Hong Kong Protests
As of Tuesday June 30, 2020, there is a new law in Hong Kong. The law was made in Beijing and is imposed on the people of Hong Kong. The law was made to crush the protest movement for freedom. Some of the fine points of the law are as follows:
- Offences of subversion, secession and collusion with foreign entities are punishable by a minimum of three years, and a maximum of life.
- Propagating hatred of China Communist Party and Hong Kong's regional government is not allowed.
- Those found guilty will not be permitted to serve in public office.
- Beijing will have a new policing force in Hong Kong, that is not subject to the regional government of Hong Kong.
- Rulings of the national security commission, cannot be appealed.
- Foreign news agencies will not work autonomously.
The Chinese government now can officially arrest protesters and, in the worst case scenario, jail them for life. Citizens who feel violated by this law dare not continue protesting or to speak against the Communist Party unless they are prepared to pay a terrible price. The Communist Party of China hopes that these measures will sufficiently intimidate and coerce the people into submission and passivity.
What is the relationship between China and Hong Kong? Hong Kong benefited under stable British governance for over 100 years. However, when Britain’s most recent 99 year lease of Hong Kong expired in 1997, Hong Kong was given over to China. The changeover was not without agreed upon stipulations. It was agreed that Hong Kong would continue to have freedoms such as freedom of speech and a separate judicial system than that of communist China for at least 50 years. Hong Kong was to be semi-autonomous under a “one country, two system” policy. The Sino-British declaration was an official agreement that Hong Kong would enjoy “a high degree of autonomy.”
Protests broke out in 2019 over an extradition bill put forward by the Hong Kong government that would have allowed for certain wanted individuals to be extradited to elsewhere in China to be judged by the Chinese communist system. This was a clear violation of the semi-autonomous conditions and Hong Kong residents began protesting.
The protests begun in 2019 have continued into 2020. These protests have grown to unprecedented levels in Hong Kong and have been reported on throughout the world. How many Hong Kong citizens have participated and shown their support of the protests? There is a great difference in the numbers reported by the protest organizers and the Chinese Communist government. One protest drew a crowd of 800,000, according to protest organizers. According to the police this number was 183,000. It has been estimated that in just one protest, 25% of Hong Kong's population participated.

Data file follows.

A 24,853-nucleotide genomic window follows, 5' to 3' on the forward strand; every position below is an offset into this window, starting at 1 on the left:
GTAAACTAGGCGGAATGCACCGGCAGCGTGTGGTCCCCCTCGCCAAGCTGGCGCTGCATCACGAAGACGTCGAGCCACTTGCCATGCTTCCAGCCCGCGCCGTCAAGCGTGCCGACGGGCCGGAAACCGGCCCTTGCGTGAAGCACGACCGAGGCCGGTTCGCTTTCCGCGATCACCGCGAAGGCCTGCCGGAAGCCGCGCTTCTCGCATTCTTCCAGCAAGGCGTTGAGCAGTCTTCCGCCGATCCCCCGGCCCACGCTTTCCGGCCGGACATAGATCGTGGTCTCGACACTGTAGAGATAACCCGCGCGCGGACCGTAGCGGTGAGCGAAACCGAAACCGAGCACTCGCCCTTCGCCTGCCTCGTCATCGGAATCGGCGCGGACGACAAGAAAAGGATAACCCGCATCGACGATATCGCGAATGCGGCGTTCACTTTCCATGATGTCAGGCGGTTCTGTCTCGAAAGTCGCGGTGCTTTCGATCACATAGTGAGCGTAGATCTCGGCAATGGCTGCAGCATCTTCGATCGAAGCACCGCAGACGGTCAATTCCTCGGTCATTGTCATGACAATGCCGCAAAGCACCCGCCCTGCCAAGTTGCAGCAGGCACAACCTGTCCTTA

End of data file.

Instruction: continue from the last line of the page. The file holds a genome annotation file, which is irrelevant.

However high the number of participants, the protests have made quite a statement. They serve as an expression of the people's will. Unfortunately a new law designed to crush the will of the people has come about.
What was the response of the Communist Party initially and during the many days of the protests? Despite a demonstration of hundreds of thousands on June 9, 2019, the government pressed ahead with a second reading of the bill. There was a massive standoff between police and protesters and the government decided to suspend the bill on June 15, and eventually, months later, retracted it on Oct 23.
What happened in the time leading up to the bill's withdrawal and the time afterwards? There were demonstrations, protests and tremendous standoffs between protesters and police. There are many accusations of the police of using excessive force.A law was brought in banning protesters from wearing masks. The masks concealed the identity of protesters from facial recognition technology and it protected them to some degree from the effects of tear gas. The masks were banned but many protesters continued to wear them. In all of the clashes there were a reported 2,600 injuries, 2 deaths, 9000 arrests and 1,200 charges made against protesters.
One particularly violent episode in this conflict occurred on October 1, 2019 which happened to be the 70th anniversary of communist rule over China. Authorities were determined that the Communist Government would be honoured and not dishonoured on that day. They exerted great effort to oppose the protest. Police fired live rounds into the crowd and one 18 year old protester was killed. In all they fired 1,400 tear gas canisters into the crowds and made 269 arrests that day.
One particularly grievous death in the time of this conflict is the death of Chan Yin-lam. This 15 year old girl had become involved in the protests. Her naked corpse was found floating in the sea near Yau Tong on September 22, 2019. It is unclear if she was murdered or if she committed suicide out of grief.
Throughout this conflict protesters showed great courage and expanded their demands to more than just the repeal of the bill. They also demanded that the arrested protesters be released and for the setup of an independent commission to evaluate the level of use of force that was used by the police. They also called for the resignation of Carrie Lam, the chief executive who had supported the bill.
What is China's response? Ultimately it is the response of the June 30, 2020 law. Protesters now face the threat of life imprisonment and are not allowed to speak against the Communist Party government. There will be Chinese police in Hong Kong, there will be prosecutions, rulings cannot be appealed and foreign media will be restricted.
It is time for Canada to respond with serious opposition towards a Chinese Communist Party that does not reflect our values. What will our leaders do? Will they look the other way or has this finally gone too far?